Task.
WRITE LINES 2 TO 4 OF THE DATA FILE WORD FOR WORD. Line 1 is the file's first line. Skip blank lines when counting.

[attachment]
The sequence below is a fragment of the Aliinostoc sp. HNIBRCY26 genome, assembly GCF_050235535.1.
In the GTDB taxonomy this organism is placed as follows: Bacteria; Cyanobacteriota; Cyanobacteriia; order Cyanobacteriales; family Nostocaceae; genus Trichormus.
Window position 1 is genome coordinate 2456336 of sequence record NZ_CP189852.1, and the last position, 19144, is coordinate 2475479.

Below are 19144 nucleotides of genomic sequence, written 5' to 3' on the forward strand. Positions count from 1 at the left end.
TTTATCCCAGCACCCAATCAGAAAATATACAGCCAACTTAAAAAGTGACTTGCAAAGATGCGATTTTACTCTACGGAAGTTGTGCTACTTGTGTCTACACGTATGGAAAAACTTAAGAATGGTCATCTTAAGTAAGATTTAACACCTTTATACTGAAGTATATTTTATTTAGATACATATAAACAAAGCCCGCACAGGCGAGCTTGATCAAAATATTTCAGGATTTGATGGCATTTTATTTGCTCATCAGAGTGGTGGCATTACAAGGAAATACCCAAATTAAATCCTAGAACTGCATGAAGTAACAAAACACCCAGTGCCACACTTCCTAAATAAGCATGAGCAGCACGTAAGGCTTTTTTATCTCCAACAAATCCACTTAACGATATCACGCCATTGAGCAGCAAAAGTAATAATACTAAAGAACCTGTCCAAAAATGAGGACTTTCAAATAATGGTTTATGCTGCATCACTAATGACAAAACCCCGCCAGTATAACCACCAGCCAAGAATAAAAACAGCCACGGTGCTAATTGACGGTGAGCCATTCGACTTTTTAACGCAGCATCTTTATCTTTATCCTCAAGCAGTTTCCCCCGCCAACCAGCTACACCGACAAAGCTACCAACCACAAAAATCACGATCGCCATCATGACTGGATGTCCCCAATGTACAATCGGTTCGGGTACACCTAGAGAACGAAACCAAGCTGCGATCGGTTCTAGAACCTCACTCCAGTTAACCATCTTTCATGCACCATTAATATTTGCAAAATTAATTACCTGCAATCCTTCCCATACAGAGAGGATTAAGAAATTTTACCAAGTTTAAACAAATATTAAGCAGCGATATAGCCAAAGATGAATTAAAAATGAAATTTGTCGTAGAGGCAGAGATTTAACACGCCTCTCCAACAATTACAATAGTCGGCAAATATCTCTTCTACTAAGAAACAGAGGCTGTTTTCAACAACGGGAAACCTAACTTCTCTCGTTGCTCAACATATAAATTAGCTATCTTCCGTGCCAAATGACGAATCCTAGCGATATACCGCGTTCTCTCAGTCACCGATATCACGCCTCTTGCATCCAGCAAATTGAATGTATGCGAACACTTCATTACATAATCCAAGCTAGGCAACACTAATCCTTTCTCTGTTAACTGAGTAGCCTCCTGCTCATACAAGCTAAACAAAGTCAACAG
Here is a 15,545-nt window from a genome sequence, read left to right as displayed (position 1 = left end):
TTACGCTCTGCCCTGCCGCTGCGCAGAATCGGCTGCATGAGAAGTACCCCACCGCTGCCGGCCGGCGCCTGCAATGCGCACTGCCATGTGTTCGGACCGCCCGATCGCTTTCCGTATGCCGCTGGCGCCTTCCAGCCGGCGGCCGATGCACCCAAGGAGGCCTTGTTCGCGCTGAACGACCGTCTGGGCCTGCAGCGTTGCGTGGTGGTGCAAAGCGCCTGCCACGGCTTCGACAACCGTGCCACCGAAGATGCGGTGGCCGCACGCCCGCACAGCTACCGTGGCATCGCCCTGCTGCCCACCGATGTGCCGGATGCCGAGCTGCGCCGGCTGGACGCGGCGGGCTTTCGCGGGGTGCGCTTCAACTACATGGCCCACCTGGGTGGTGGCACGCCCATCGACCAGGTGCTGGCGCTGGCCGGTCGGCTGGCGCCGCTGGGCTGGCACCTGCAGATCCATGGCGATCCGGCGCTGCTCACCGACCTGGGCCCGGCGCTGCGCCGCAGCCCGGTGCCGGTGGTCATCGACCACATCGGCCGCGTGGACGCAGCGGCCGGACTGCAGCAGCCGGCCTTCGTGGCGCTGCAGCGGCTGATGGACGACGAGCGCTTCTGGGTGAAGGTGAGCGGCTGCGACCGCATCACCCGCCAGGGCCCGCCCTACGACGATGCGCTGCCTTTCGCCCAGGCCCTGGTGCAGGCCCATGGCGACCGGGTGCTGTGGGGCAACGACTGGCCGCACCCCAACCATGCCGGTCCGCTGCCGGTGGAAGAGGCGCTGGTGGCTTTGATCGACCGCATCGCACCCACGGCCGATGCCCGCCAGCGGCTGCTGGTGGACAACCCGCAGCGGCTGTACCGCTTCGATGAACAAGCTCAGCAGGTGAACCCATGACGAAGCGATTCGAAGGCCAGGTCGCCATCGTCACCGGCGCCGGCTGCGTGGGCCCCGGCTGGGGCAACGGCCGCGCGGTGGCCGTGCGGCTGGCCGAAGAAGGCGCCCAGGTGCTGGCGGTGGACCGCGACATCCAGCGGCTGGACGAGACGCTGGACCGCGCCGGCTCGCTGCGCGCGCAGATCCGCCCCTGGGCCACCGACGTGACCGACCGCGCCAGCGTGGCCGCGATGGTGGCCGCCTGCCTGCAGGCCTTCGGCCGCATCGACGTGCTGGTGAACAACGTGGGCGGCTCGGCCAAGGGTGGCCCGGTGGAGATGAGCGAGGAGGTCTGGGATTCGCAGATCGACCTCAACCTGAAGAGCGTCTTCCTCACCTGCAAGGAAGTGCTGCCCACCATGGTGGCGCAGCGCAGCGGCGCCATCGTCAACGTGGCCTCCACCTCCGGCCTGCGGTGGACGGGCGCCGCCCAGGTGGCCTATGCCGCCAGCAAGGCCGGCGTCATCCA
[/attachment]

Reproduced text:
In the GTDB taxonomy this organism is placed as follows: Bacteria; Cyanobacteriota; Cyanobacteriia; order Cyanobacteriales; family Nostocaceae; genus Trichormus.
Window position 1 is genome coordinate 2456336 of sequence record NZ_CP189852.1, and the last position, 19144, is coordinate 2475479.

Below are 19144 nucleotides of genomic sequence, written 5' to 3' on the forward strand. Positions count from 1 at the left end.